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Comms chips

Chip Gloom Shall Pass

As earnings season rolls on this week, some semiconductor companies are adding tepid fourth-quarter predictions to their disappointing third-quarter sales. But the industry consensus is that the slump is temporary, and that there isn't a collapse waiting in 2005.

Almost across the board, chip companies have warned they'll have disappointing sales for the quarter that ended in September. Sometimes the cause is a sudden loss of a big order, but the bigger problem is inventories, the unused stockpiles of chips already shipped to distributors and equipment vendors. It seems inventories have amassed to the point where buyers are slowing down, resulting in slower sales for chip firms.

The results will spread into the fourth quarter, as some companies are already predicting weak sales through December. But the sag in revenues should last "just a quarter or two" more, says Jeremy Bunting, analyst with Thomas Weisel Partners.

In fact, it's common for the chip industry to hit inventory problems after coming out of a slump, because customers get overly optimistic about their needs. They order more chips than they end up needing, and the supply chain takes time to digest what's been shipped.

Chip companies are compensating by slowing down production, realizing that the recovery isn't as strong as hoped. "We're at the beginning of a fairly conservative telecom spending cycle and a fairly conservative IT spending cycle," Bunting says.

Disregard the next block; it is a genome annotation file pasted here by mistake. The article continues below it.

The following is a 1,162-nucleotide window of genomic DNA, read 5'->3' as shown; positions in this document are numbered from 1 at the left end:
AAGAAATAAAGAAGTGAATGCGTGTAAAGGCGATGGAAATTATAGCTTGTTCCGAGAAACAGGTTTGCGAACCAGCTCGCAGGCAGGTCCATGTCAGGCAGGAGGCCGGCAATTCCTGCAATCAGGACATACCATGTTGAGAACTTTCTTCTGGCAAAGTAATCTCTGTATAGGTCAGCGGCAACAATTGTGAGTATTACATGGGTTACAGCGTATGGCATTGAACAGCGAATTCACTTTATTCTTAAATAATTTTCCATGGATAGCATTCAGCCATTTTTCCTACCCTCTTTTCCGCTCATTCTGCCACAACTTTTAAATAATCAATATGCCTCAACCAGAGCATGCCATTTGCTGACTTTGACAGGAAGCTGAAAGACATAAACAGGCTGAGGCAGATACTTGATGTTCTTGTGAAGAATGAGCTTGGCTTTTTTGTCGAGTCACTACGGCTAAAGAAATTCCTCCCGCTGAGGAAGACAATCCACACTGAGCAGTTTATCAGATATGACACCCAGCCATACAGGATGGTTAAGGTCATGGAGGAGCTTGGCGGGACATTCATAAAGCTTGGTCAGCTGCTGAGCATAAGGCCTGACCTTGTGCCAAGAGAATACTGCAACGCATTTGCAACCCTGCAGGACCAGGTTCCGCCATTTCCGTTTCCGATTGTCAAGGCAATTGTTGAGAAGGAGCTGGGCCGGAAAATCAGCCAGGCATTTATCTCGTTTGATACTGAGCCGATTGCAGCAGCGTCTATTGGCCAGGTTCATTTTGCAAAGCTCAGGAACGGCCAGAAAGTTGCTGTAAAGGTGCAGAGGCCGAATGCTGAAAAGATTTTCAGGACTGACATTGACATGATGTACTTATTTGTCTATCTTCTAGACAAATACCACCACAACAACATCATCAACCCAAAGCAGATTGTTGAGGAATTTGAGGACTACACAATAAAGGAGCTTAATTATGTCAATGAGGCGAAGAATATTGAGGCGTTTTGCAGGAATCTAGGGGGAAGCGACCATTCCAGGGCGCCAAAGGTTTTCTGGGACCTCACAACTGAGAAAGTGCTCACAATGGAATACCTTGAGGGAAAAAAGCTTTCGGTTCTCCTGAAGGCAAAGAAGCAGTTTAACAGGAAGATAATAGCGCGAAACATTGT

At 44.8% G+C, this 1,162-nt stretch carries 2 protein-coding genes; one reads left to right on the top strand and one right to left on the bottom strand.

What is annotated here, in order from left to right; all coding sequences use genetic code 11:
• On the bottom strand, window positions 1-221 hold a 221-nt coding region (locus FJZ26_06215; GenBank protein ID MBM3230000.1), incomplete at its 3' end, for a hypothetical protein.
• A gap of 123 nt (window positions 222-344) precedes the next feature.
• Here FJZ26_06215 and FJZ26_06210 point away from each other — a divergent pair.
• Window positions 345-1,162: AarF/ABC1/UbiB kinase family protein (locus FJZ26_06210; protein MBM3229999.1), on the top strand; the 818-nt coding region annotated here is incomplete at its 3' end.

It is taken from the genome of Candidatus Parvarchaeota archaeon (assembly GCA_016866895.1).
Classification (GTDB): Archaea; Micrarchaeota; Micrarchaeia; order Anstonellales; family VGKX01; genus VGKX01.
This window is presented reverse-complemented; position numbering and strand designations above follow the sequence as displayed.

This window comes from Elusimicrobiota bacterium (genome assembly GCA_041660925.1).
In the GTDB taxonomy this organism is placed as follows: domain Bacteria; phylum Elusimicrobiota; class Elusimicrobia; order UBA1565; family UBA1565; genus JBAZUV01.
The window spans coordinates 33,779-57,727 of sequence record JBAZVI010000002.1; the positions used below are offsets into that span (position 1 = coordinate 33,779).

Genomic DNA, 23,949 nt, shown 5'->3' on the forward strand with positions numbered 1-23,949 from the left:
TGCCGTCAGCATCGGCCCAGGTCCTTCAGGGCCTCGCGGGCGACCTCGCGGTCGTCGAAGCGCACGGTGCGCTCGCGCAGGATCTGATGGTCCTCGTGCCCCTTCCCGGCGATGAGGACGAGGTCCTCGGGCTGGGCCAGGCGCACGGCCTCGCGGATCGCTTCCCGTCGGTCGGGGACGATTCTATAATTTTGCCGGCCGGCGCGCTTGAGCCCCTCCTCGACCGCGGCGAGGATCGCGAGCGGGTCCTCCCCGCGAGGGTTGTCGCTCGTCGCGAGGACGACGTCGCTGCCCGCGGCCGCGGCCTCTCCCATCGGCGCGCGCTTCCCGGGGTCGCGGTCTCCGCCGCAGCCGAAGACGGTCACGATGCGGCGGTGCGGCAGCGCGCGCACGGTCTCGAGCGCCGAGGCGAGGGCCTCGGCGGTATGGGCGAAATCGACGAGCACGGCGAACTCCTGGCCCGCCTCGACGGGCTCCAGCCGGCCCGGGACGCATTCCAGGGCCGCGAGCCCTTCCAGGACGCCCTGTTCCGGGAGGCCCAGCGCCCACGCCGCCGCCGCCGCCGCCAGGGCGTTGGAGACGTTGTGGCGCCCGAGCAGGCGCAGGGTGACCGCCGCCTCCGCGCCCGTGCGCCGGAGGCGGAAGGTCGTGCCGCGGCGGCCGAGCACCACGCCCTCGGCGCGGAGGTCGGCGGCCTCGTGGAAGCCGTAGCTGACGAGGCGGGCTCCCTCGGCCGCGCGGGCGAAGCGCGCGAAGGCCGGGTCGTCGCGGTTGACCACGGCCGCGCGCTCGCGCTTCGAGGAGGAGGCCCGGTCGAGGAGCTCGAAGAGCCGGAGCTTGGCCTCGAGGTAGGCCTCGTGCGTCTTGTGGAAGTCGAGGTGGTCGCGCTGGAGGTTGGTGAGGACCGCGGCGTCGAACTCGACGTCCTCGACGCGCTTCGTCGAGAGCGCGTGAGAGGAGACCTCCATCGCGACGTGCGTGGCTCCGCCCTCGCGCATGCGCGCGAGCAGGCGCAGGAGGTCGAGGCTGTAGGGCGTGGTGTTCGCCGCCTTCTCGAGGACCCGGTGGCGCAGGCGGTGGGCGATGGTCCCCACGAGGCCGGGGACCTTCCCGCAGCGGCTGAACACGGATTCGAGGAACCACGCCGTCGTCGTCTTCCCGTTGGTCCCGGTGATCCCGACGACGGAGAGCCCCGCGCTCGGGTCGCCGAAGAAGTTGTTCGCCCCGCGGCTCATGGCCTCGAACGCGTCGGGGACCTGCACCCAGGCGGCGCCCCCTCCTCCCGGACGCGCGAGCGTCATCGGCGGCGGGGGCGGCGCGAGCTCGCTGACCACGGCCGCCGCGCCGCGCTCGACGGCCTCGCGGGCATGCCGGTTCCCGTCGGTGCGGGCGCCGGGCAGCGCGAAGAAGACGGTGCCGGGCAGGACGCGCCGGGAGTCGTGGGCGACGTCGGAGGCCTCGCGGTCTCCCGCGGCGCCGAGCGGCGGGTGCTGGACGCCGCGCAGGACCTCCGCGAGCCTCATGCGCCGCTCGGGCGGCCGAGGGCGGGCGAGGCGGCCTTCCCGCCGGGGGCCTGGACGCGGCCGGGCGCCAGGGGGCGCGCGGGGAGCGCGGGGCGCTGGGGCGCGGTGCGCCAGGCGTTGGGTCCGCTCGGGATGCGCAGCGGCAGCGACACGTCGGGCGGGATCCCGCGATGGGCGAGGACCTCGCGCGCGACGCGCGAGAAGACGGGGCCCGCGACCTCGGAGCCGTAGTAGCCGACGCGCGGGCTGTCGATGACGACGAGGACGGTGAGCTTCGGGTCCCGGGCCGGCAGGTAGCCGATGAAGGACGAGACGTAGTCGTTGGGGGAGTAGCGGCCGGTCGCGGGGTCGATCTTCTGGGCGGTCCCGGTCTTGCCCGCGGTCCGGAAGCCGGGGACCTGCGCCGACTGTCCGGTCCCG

An expected rush of year-end spending won't necessarily help, either. "The seasonal budget flush will not be able to overcome the inventory overhang within the wireline communications food chain," wrote analyst Chris Dzurinko of American Technology Research in a report issued yesterday.

Some companies such as Broadcom Corp. (Nasdaq: BRCM) are seeing signs of improvement already. "We are seeing strong increase in October bookings already, most of this for Q1," chief financial officer William Ruehle told investors on a conference call this afternoon.

PMC-Sierra Inc. (Nasdaq: PMCS) is likewise optimistic. "We're seeing spot shortages and spot expedites -- which is where people go when they can't get their hands on product," says chief executive Bob Bailey. That could be an indication that inventories are beginning to burn off. "So, I think this is the worst it'll go. I don't know if the end is in one quarter or two quarters, but the end is in sight."

For now, though, the sag in revenues continues. PMC yesterday told analysts revenues would fall between $60 million and $63 million, down from the $71.2 million it reported for the third quarter and well off the $85.7 million reported in the second quarter (see PMC-Sierra Q3 Revenues Dip).

For its third quarter, PMC reported net income of $6.3 million, or 3 cents a share. That compares with profits of $15.4 million, 8 cents a share, for the previous quarter.

During its earnings call Tuesday, Applied Micro Circuits Corp. (AMCC) (Nasdaq: AMCC) predicted its revenues in December would be about the same as this past quarter's $61.1 million, which was down from $67.4 million the previous quarter. AMCC also reported losses of $18.3 million, or 6 cents a share, for its second quarter, which ended in September; losses for the first quarter were $21.8 million, or 7 cents a share.

For its second quarter a year ago, AMCC reported losses of $22.9 million, 8 cents per share, on revenues of $25.1 million.

— Craig Matsumoto, Senior Editor, Light Reading




For more info on the state of industry financials, check out the coming Light Reading Live! event:

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